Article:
Ransomware – are your systems protected?

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Ransomware – are your systems protected?

Ransomware is a word that can strike fear into businesses and individuals alike, especially after the recent news articles about the NHS infection and other global attacks from WannaCry and its derivatives.

So what exactly is ransomware?

It’s a malevolent piece of software which goes through your computer files and ‘encrypts’ them so they cannot be opened or ‘decrypted’ without a special unlock code.  Once the files have been altered, the ransomware then displays a message explaining how much it will cost to obtain the unlock code and how long you have until the files are destroyed.  Some users have reported that even though they have paid the fee, they’ve not received the unlock code and lost their files.

Ransomware is not a new thing; it has been around in various forms since 1989. It’s only recently been making the headlines due to the untraceable nature of new payment methods, such as Bitcoin.

How is it spread?

The most common method of transmission is through email attachments sent to you (eg inside Word documents, pdfs, spreadsheets etc), although your machine can also be infected by other machines on the same network already infected by the ransomware.  This can even happen at home if you have multiple computers connected to the internet at the same time.

There are many types of malware all working in different ways to achieve the same result, blocking you from your files.  Once you are infected, your options are limited: you either pay to release your files, pay a specialist to try to recover them (not normally successful) or lose all the data.

What can you do to reduce your risk or the impact of infection?

There are a number of simple and inexpensive ways to stay clear of ransomware

  • Keep your antivirus and Windows Defender updated
  • Keep your machine updated with the latest Windows updates issued by Microsoft
  • Review all emails and their attachments before opening them.

If the email is not from a sender you expect or recognise (ie a friend, bank, gas/electric supplier, online shop etc), then delete it.  If it is from a known source, don’t just open it, as people can fake where emails are from. Have a look at the content and the attachment name and see if they are related. Just as importantly, ask yourself whether you expected an email from the sender. If you are at all concerned, delete the email.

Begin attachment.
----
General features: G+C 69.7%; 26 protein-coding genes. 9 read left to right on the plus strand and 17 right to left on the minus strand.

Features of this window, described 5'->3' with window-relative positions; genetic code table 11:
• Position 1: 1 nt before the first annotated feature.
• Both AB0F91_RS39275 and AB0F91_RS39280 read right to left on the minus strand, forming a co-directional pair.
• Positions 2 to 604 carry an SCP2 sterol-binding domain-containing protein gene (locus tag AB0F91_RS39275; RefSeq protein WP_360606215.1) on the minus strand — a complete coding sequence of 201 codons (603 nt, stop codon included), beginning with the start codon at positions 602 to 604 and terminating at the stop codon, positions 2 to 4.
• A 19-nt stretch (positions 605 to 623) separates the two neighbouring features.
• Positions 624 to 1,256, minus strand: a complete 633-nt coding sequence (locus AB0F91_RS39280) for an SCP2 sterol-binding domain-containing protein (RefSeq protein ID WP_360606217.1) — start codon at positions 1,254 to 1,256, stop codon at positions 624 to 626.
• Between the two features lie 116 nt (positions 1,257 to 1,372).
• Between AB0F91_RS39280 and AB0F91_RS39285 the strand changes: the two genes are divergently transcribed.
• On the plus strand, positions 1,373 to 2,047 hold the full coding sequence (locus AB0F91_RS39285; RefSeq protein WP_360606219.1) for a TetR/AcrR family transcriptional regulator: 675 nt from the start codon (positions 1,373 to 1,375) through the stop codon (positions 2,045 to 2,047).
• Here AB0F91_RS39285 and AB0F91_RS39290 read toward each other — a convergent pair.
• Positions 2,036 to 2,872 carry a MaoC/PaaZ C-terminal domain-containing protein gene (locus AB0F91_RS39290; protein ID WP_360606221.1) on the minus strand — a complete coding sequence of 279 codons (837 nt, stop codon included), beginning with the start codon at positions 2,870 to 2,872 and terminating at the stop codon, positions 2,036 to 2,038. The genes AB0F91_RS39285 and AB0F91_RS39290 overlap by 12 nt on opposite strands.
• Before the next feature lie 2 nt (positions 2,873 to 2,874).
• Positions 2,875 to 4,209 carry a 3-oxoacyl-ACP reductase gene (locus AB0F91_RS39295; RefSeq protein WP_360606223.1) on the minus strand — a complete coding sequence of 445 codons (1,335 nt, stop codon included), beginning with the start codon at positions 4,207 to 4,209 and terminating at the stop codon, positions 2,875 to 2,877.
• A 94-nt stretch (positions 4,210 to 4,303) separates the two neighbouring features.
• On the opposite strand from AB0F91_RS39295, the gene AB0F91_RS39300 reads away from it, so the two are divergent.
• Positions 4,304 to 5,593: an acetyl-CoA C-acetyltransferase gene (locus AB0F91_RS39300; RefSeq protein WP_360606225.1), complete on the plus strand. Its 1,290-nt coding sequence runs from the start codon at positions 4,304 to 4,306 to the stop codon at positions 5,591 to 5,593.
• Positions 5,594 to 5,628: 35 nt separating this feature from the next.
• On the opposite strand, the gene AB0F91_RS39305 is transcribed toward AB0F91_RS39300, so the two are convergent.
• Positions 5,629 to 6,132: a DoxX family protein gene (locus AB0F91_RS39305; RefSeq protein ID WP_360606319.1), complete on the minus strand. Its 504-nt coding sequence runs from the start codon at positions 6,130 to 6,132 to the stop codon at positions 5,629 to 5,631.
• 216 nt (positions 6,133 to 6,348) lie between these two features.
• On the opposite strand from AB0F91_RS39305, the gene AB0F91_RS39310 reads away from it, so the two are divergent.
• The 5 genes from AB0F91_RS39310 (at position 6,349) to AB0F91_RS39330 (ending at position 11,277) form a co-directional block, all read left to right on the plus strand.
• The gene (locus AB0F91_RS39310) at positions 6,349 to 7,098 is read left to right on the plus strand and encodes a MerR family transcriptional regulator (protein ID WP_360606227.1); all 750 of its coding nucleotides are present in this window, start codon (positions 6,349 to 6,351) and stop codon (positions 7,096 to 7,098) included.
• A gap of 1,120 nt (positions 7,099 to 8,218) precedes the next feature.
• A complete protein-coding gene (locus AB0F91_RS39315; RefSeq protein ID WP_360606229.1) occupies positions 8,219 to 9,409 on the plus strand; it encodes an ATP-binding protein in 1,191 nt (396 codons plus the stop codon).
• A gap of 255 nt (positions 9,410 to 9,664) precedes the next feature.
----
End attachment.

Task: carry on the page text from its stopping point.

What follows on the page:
Make a copy of your files to a portable storage device, such as a USB stick or a USB hard drive which is only connected to your computer to back up your files. Alternatively, you could use a DVD/Blu-ray disk or one of the many cloud storage options available on the internet. You should also create a factory reset disc or learn about ‘Restore Factory Settings’.

If your computer is running a version of Windows pre 8, 8.1 or 10, then you can create a factory reset disc/ USB drive.  For Windows 8, 8.1 or 10 users, you have the facility to ‘Restore Factory Settings’. In both cases, this wipes all information from your computer and reinstalls Windows to its original factory configuration.  Once complete, you will need to reinstall your software and upload your files from the location in which you stored them.

While ransomware can be disastrous for the unprepared, following these straightforward suggestions can alleviate your main fear: the loss of business or personal data.

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